UPDATE: SAVED IN 2010

In 2008, Lahaina Restoration Foundation was granted a lease of the smokestack from Kā‘anapali Land Management. The restoration of the smokestack took four months and was completed in 2010. It included installation of carbon steel tension bands, a steel door, repair of exterior concrete, a waterproofing coat, and restoration of the 14-foot high carbon steel “crown” on top of the smokestack. The restoration was carried out by Oak Park Chimmney Co., from original drawings of the smokestack. This project was the recipient of a 2011 Preservation Honor Award.

What is it?
At one time, this 1928 reinforced concrete smoke stack was the tallest structure on Maui. The Pioneer Mill Sugar Co. operated from 1860 until 1999, leaving the smokestack as a last reminder of West Maui’s vanished sugar era.

LISTED AS ENDANGERED IN 2005

Article Written By: A. Kam Napier

What threatens it?
Physically, the smoke stack is fairly solid, but needs some work to stabilize it. Of more pressing concern to the Lahaina Restoration Foundation is the question of ownership. Pioneer Mill belongs to Kaanapali Development Corp., the successor company to Amfac, which LRF says has considered tearing the smokestack down.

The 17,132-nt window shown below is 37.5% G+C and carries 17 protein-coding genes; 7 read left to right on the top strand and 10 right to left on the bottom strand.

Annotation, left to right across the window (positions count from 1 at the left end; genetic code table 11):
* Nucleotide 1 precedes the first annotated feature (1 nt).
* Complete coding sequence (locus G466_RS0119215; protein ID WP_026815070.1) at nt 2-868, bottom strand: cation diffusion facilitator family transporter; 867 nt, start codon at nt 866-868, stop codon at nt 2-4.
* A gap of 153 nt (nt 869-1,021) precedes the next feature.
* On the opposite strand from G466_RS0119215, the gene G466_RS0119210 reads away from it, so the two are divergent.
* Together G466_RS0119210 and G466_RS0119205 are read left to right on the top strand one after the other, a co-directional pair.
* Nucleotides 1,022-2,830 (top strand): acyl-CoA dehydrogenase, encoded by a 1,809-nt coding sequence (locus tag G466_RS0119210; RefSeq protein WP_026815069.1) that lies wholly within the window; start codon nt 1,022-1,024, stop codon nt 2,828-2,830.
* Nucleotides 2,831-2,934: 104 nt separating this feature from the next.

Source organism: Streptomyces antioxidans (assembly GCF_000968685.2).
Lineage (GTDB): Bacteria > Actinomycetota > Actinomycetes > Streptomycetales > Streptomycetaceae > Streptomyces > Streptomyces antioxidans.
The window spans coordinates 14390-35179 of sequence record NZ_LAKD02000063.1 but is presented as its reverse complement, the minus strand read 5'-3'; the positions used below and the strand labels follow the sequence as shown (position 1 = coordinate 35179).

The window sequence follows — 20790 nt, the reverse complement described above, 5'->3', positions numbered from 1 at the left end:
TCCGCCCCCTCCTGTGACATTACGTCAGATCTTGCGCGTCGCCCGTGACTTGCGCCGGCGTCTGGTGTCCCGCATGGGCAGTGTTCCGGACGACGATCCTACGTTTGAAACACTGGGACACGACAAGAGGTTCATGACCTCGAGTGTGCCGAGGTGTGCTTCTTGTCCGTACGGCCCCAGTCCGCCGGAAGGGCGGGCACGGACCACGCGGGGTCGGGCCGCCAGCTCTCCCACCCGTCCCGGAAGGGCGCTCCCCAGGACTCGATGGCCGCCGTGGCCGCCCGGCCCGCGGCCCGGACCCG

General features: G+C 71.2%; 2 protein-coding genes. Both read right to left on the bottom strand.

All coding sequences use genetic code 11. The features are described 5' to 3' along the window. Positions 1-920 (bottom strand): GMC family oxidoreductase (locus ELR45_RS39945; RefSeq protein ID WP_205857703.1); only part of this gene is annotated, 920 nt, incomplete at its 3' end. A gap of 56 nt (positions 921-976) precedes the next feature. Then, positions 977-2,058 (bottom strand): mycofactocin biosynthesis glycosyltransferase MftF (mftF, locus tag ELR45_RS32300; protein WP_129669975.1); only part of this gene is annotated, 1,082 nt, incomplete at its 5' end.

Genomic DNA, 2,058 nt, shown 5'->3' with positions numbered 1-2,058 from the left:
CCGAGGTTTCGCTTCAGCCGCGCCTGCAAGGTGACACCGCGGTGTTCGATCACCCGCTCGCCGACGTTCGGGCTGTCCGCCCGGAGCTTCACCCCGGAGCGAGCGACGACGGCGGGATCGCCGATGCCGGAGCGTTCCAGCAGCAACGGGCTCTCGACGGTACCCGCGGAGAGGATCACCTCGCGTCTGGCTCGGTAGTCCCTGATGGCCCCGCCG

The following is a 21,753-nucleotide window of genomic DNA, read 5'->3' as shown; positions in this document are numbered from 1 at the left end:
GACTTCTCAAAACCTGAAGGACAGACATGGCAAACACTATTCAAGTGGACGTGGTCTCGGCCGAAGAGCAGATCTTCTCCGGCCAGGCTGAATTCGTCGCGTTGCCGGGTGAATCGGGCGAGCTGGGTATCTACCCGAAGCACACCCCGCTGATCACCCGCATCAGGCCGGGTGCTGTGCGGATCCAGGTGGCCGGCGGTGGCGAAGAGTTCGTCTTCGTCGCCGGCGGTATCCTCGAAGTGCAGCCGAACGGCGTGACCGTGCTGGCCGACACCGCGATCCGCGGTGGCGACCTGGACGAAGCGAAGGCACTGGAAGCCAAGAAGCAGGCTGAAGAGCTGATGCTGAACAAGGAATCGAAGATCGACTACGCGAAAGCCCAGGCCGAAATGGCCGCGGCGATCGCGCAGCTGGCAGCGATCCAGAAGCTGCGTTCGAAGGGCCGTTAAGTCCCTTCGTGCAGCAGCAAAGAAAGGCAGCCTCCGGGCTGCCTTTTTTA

What Can Be Done?
We’ve asked Kaanapali Development if they would lease us the land around the stack and we’d fund the restoration,” says LRF executive director Keoki Freeland, who was the last plantation manager at Pioneer Mill, leaving that job in 1995. “They have given a somewhat positive answer but no guarantee. That’s where we sit.”

Freeland is confident his group can raise the estimated $288,000 needed to restore the smoke stack.

Kaanapali Development’s executive says “The smokestack is not under demolition permit we’ve applied for. Our first concern is the demolition of the old plant, which is zoned for heavy industry, has no adaptive reuse potential and is dangerous in its current state. In the meantime, we’ve enlisted a photographer to do museum quality photos and have it donated a lot of records to the Baldwin library. We’re going to try to preserve the memory of what happened there, and there is an archeological review that’s part of that.”